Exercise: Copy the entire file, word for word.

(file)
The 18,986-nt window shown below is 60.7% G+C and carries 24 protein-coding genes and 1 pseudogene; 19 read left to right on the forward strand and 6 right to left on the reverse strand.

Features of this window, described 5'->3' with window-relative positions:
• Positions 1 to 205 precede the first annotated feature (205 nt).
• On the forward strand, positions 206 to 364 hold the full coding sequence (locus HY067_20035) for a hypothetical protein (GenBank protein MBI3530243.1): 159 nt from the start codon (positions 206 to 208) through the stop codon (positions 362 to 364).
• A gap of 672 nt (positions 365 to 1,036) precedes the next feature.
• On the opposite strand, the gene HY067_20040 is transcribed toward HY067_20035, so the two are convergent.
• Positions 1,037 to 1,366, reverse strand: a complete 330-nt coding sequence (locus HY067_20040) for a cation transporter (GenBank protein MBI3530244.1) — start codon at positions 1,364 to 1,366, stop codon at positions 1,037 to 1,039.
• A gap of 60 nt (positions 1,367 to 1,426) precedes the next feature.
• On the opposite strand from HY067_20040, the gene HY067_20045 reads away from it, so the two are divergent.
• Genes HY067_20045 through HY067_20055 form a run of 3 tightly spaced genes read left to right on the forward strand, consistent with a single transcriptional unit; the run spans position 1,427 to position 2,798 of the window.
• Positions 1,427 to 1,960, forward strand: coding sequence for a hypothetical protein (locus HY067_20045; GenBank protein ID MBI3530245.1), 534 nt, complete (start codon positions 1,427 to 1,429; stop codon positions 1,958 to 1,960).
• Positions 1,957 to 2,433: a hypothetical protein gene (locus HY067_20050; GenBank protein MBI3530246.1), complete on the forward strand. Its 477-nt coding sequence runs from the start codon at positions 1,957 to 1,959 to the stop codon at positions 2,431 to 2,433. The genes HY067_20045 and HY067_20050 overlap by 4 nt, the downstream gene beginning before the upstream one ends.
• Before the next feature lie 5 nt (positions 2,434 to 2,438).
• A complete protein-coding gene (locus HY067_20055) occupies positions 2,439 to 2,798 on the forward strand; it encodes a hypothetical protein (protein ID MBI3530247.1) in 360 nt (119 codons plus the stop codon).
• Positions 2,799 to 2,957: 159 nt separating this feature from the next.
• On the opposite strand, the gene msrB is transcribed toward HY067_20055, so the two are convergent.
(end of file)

The 18,986-nt window shown below is 60.7% G+C and carries 24 protein-coding genes and 1 pseudogene; 19 read left to right on the forward strand and 6 right to left on the reverse strand.

Features of this window, described 5'->3' with window-relative positions:
• Positions 1 to 205 precede the first annotated feature (205 nt).
• On the forward strand, positions 206 to 364 hold the full coding sequence (locus HY067_20035) for a hypothetical protein (GenBank protein MBI3530243.1): 159 nt from the start codon (positions 206 to 208) through the stop codon (positions 362 to 364).
• A gap of 672 nt (positions 365 to 1,036) precedes the next feature.
• On the opposite strand, the gene HY067_20040 is transcribed toward HY067_20035, so the two are convergent.
• Positions 1,037 to 1,366, reverse strand: a complete 330-nt coding sequence (locus HY067_20040) for a cation transporter (GenBank protein MBI3530244.1) — start codon at positions 1,364 to 1,366, stop codon at positions 1,037 to 1,039.
• A gap of 60 nt (positions 1,367 to 1,426) precedes the next feature.
• On the opposite strand from HY067_20040, the gene HY067_20045 reads away from it, so the two are divergent.
• Genes HY067_20045 through HY067_20055 form a run of 3 tightly spaced genes read left to right on the forward strand, consistent with a single transcriptional unit; the run spans position 1,427 to position 2,798 of the window.
• Positions 1,427 to 1,960, forward strand: coding sequence for a hypothetical protein (locus HY067_20045; GenBank protein ID MBI3530245.1), 534 nt, complete (start codon positions 1,427 to 1,429; stop codon positions 1,958 to 1,960).
• Positions 1,957 to 2,433: a hypothetical protein gene (locus HY067_20050; GenBank protein MBI3530246.1), complete on the forward strand. Its 477-nt coding sequence runs from the start codon at positions 1,957 to 1,959 to the stop codon at positions 2,431 to 2,433. The genes HY067_20045 and HY067_20050 overlap by 4 nt, the downstream gene beginning before the upstream one ends.
• Before the next feature lie 5 nt (positions 2,434 to 2,438).
• A complete protein-coding gene (locus HY067_20055) occupies positions 2,439 to 2,798 on the forward strand; it encodes a hypothetical protein (protein ID MBI3530247.1) in 360 nt (119 codons plus the stop codon).
• Positions 2,799 to 2,957: 159 nt separating this feature from the next.
• On the opposite strand, the gene msrB is transcribed toward HY067_20055, so the two are convergent.